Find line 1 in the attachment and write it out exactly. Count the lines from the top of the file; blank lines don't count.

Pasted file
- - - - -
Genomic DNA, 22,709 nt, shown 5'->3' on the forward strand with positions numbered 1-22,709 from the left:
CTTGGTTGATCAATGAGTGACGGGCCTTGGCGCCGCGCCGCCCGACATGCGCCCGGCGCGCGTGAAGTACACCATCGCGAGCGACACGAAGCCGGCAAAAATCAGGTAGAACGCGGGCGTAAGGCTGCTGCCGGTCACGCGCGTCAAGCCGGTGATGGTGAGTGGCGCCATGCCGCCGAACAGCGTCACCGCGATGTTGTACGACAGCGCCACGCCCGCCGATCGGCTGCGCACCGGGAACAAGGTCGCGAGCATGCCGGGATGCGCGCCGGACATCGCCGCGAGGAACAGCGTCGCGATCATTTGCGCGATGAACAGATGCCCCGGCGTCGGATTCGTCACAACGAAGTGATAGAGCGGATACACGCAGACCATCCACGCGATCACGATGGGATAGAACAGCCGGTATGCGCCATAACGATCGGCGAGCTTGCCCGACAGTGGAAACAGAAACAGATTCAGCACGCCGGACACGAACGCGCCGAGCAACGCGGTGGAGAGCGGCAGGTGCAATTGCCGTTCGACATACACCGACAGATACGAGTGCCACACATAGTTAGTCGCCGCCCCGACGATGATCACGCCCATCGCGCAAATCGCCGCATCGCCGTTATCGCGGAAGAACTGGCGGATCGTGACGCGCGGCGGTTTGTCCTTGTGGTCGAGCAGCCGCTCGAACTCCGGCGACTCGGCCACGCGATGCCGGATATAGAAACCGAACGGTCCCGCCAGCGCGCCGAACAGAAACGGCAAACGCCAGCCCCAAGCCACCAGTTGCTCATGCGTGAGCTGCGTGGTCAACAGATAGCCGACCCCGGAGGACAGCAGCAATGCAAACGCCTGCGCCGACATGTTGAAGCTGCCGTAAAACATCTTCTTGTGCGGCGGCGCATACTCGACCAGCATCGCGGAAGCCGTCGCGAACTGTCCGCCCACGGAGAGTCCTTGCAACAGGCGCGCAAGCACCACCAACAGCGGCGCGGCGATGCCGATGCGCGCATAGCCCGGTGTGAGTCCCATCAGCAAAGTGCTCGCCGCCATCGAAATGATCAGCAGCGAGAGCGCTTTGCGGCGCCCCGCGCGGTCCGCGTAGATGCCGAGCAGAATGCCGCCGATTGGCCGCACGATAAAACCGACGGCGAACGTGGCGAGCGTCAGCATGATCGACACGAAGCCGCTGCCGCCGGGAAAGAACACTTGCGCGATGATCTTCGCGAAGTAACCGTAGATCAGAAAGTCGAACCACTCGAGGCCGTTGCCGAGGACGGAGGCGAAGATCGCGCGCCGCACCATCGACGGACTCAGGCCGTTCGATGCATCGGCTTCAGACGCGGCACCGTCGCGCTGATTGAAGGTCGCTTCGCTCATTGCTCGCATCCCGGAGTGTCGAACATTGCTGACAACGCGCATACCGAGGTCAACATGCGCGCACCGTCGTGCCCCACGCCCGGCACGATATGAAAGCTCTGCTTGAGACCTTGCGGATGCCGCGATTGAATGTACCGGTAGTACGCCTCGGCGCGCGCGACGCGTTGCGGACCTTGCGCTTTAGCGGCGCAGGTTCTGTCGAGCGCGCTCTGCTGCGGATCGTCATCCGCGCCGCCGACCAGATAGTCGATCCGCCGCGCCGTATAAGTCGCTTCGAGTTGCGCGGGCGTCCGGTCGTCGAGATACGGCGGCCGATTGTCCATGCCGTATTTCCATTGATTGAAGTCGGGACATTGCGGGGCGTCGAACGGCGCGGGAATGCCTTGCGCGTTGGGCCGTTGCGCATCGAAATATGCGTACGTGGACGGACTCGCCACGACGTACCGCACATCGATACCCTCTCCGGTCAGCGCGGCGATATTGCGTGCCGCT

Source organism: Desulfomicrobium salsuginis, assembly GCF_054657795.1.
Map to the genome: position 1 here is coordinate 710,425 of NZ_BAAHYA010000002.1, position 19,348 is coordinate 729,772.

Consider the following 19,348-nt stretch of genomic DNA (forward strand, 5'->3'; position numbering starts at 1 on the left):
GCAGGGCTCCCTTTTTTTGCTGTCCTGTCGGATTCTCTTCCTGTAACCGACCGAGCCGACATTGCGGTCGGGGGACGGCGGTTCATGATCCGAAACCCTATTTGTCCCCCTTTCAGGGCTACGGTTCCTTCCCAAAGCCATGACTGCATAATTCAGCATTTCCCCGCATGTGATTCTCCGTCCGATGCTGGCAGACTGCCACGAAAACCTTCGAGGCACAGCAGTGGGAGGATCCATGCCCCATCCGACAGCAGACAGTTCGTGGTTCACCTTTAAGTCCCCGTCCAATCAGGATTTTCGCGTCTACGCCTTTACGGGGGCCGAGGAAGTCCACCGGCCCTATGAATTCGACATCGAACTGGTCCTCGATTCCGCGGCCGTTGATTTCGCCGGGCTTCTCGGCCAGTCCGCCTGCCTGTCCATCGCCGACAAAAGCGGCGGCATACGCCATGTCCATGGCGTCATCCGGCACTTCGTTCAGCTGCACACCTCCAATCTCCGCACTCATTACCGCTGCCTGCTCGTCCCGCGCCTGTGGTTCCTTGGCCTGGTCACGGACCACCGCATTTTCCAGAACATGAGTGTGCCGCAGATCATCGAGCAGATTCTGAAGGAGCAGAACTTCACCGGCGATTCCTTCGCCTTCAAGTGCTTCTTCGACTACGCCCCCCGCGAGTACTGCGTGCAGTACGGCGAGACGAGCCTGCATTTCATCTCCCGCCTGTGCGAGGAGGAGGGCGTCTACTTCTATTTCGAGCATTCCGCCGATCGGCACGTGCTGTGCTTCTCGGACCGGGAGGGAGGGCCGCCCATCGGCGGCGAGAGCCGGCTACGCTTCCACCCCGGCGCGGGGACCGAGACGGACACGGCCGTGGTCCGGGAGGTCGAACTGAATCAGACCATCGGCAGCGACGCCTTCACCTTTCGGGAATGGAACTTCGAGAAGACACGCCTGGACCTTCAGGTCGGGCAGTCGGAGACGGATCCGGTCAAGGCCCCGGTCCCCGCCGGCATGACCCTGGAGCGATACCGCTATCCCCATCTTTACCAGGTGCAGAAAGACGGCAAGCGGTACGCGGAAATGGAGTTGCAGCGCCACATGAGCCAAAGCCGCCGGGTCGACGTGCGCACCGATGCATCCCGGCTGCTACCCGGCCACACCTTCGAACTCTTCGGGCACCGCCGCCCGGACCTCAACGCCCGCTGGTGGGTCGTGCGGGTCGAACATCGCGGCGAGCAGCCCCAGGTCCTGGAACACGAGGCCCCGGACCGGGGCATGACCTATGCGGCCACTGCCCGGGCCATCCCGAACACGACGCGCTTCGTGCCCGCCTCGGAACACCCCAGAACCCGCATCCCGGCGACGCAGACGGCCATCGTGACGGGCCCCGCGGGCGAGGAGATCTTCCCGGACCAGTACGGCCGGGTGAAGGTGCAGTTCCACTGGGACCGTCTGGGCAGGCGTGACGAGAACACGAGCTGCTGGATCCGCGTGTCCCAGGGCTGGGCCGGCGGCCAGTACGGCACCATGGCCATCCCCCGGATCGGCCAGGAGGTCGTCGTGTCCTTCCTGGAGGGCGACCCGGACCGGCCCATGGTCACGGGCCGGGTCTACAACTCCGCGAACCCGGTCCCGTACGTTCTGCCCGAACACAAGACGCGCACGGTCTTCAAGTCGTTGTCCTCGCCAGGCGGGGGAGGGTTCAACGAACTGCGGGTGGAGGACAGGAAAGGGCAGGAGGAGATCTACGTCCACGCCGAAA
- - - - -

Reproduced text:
Genomic DNA, 22,709 nt, shown 5'->3' on the forward strand with positions numbered 1-22,709 from the left: